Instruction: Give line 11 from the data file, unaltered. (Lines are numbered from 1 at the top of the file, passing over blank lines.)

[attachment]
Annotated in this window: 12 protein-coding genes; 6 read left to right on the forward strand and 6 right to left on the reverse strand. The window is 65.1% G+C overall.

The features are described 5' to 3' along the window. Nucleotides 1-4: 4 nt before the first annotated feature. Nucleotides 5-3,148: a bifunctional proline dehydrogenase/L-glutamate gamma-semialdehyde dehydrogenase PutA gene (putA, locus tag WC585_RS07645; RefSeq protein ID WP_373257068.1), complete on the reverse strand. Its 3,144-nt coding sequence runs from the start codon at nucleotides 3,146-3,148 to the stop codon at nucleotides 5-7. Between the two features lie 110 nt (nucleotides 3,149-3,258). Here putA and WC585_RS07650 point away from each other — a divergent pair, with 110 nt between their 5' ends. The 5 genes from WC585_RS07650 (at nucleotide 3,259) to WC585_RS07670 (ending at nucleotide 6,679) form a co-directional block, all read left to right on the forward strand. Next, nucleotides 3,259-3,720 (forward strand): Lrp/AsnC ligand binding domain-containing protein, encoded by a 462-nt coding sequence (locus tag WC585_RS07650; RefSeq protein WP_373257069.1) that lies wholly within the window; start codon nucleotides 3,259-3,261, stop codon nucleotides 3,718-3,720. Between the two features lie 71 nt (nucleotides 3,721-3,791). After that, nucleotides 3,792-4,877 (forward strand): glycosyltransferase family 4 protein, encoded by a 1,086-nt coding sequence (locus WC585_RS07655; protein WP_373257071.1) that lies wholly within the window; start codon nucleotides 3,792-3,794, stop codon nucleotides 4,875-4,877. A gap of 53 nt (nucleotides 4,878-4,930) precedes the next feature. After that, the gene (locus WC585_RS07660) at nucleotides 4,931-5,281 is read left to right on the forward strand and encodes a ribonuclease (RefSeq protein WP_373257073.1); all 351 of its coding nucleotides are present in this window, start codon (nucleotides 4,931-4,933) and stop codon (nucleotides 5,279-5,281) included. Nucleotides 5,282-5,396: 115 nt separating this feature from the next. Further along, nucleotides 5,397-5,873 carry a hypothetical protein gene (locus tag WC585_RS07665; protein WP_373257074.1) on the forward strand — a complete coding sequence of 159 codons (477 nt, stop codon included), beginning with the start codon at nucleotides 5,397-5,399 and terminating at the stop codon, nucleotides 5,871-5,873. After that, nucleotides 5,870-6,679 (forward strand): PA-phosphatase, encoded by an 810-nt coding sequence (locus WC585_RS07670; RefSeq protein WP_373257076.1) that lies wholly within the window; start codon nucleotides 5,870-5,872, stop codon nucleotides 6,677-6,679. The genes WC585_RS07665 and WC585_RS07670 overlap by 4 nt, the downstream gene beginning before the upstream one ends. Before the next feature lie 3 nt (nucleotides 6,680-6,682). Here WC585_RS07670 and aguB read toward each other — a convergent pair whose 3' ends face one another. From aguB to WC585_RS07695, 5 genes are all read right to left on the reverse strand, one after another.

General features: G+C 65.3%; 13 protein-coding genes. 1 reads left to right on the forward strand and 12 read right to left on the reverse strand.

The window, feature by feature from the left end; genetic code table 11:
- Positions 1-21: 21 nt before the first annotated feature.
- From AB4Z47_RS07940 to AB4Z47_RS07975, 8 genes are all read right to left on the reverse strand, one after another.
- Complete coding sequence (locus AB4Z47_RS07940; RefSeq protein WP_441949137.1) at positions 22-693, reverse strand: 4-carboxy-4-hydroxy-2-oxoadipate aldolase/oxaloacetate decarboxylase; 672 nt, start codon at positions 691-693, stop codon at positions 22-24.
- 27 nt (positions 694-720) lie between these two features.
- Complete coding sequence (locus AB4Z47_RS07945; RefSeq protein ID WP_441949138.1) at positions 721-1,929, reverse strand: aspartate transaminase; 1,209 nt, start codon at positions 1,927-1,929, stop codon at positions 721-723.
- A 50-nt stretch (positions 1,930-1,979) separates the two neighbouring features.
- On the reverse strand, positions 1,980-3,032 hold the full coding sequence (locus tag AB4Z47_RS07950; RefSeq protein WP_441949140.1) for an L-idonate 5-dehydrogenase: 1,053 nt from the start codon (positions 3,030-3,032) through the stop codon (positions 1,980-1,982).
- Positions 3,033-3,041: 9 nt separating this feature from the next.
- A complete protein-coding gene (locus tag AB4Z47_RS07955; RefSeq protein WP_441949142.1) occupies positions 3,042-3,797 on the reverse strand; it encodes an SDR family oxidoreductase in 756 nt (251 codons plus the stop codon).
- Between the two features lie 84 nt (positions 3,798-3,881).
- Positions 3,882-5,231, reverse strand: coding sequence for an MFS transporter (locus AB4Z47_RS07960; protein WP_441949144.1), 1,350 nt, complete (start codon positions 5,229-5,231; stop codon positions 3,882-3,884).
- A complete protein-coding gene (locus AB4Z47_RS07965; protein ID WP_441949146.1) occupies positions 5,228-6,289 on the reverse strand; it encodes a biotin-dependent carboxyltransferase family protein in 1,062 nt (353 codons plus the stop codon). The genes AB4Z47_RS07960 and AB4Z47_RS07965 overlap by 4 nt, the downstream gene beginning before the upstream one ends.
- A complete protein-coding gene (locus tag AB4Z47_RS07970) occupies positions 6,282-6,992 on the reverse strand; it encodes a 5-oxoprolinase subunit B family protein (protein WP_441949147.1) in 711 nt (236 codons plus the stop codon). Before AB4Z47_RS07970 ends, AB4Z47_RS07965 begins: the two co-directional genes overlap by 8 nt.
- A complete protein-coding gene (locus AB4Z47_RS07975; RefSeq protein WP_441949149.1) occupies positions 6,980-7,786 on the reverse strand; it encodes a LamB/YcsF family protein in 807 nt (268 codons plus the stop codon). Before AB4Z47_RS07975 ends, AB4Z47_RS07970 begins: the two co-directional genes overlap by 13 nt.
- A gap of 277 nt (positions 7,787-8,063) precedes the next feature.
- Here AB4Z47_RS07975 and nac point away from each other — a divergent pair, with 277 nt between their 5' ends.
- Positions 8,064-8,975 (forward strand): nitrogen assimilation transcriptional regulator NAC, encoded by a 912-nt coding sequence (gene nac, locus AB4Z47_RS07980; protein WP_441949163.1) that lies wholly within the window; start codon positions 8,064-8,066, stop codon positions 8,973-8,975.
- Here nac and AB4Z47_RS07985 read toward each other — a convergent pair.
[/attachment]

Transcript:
- On the reverse strand, positions 1,980-3,032 hold the full coding sequence (locus tag AB4Z47_RS07950; RefSeq protein WP_441949140.1) for an L-idonate 5-dehydrogenase: 1,053 nt from the start codon (positions 3,030-3,032) through the stop codon (positions 1,980-1,982).